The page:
Cefetra Market Report:
With the current market volatility, stick to what you know
This market continues to offer challenges. Daily volatility continues to be large with significant swings throughout any day.
We have though seen old crop prices reduce so that they are almost now the same as new crop prices. The new crop prices are again threatening recently achieved all-time highs. We all know that underpinning these prices is the situation in the Ukraine and the concerns about their crop, the coming harvest and their ability to export. Whilst currently they are unable to export on to ships, they have managed to move some grains out by rail and truck. This has alleviated some pressure but will not achieve the movement levels they want or need. We have seen recent talk in the press that the UK and the EU are looking at ways to re-open shipments from the Black Sea. There is even a suggestion that the UK will send warships to escort cargoes!! What would happen if Russia attacked one of our ships is anybody’s guess.
We are also seeing other factors impacting upon our markets. We are still very much in the period when weather stories have a significant effect. The hot and dry weather across Europe is negatively affecting quality and yield potential, and we saw a big decline in the forecast for the French crop on Friday 20th May.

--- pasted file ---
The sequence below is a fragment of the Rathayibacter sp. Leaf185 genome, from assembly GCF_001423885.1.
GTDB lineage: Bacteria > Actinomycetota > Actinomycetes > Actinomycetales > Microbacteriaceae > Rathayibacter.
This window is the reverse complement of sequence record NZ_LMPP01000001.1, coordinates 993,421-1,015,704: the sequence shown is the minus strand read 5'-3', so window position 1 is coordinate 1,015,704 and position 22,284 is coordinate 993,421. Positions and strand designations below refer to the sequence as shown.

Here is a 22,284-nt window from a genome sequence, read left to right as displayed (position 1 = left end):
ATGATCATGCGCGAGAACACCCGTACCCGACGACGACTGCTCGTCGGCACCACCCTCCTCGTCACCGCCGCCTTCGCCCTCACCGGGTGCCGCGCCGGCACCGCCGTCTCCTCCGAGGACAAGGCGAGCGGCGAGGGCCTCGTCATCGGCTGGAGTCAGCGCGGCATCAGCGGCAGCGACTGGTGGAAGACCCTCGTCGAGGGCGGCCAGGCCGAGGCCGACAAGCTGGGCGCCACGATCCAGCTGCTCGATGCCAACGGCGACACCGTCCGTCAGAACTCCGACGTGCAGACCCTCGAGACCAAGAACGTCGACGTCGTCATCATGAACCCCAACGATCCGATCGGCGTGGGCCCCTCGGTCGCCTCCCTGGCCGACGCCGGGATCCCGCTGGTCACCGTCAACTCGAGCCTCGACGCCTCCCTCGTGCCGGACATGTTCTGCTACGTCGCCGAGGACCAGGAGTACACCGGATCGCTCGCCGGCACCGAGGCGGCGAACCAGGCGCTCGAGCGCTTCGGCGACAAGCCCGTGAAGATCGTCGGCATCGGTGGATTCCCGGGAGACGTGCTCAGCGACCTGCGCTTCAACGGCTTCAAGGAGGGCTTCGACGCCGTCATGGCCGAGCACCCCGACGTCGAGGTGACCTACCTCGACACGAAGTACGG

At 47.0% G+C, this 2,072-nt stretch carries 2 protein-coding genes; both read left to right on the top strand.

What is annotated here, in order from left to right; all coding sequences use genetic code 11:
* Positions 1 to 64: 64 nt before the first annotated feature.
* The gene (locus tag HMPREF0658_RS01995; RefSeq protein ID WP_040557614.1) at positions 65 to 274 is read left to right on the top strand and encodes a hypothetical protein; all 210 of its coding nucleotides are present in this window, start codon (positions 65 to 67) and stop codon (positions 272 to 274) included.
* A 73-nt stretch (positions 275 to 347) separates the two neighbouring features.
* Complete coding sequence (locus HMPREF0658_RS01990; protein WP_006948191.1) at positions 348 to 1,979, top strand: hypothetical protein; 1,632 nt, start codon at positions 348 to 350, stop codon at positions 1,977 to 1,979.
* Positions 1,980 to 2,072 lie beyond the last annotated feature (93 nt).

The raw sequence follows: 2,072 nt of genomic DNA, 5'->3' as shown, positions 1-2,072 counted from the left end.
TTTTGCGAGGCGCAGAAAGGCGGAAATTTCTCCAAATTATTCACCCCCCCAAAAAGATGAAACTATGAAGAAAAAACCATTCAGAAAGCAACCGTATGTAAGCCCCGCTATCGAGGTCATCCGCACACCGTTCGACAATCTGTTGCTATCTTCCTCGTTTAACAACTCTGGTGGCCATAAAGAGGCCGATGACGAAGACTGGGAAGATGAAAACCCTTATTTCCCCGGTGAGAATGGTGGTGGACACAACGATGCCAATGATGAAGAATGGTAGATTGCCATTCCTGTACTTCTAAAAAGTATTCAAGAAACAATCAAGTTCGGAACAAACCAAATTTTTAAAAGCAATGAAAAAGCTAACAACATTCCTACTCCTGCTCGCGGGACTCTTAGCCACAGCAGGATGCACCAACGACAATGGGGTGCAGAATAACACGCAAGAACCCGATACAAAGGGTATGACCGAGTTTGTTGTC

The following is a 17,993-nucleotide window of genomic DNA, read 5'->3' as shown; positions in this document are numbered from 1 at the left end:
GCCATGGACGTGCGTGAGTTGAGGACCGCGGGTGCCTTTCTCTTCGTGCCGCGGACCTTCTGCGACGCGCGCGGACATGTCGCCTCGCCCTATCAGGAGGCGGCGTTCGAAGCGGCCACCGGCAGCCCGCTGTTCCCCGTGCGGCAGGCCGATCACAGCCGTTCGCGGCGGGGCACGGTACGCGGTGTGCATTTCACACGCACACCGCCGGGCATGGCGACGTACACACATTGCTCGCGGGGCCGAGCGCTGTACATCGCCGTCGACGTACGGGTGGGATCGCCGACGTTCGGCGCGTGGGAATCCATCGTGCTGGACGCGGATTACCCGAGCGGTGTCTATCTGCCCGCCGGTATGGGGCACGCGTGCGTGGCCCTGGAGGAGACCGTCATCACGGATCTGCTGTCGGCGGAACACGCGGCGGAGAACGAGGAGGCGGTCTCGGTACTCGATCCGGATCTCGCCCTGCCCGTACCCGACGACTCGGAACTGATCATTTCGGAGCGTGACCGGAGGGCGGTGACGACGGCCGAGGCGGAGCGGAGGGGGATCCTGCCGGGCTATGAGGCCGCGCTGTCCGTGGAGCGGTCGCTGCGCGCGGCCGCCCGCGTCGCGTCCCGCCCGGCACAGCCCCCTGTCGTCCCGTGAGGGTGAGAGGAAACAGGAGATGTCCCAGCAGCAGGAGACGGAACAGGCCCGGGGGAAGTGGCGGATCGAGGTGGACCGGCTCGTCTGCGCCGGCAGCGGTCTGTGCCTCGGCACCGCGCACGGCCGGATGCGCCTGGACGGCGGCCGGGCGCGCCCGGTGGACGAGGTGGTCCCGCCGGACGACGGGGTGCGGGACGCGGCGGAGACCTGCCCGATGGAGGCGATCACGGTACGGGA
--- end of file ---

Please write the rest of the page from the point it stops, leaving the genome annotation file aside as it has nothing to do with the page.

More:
The good-to-excellent ratings were reduced by 9% - a decline of 7% from the previous week (the biggest downgrade in history for this time of year). We have however seen much needed rains across the UK. There are similar stories in the US and Canada, with winter wheat crop damage and slow spring wheat plantings lowering yield prospects.
However, as a word of caution these market levels are really driven by European quality grains (i.e. Milling Wheats). Feed Wheat and Feed Barley are now at uncompetitive levels, with corn being significantly cheaper. We are already seeing consumers switch to corn from wheat for their Autumn ration formulations.
Other factors to watch that would cause a downward movement are:
(As above) - exports out of the Ukraine by sea.
US & EU biofuels policies – if they relax their biofuel mandates (as has already been seen in Germany to some extent) this will release grains and oilseeds for other markets.
Feed demand rationing – high prices will cause a reduction in usage.
Covid – still having an impact in China and could reduce demand.
The assassination of Putin (a result!!) or at least the removal of him from power.
Whilst we are not saying the market has peaked and is going to drop, as clearly there are bullish factors in play, there are still the above downside risks, and it is important to understand them. As such, farmers should be taking some cover at these high levels at least enough, for example, to cover any fertiliser that has been purchased for crop’23.
Do keep in close discussion with your merchant about likely pricing and your own targets. There will be volatility and change, but that will also give opportunity, so if everyone knows their aims – both financial and logistical – then we can act quickly for everyone’s benefit.
If you wish to discuss your grain marketing, please do not hesitate to contact us: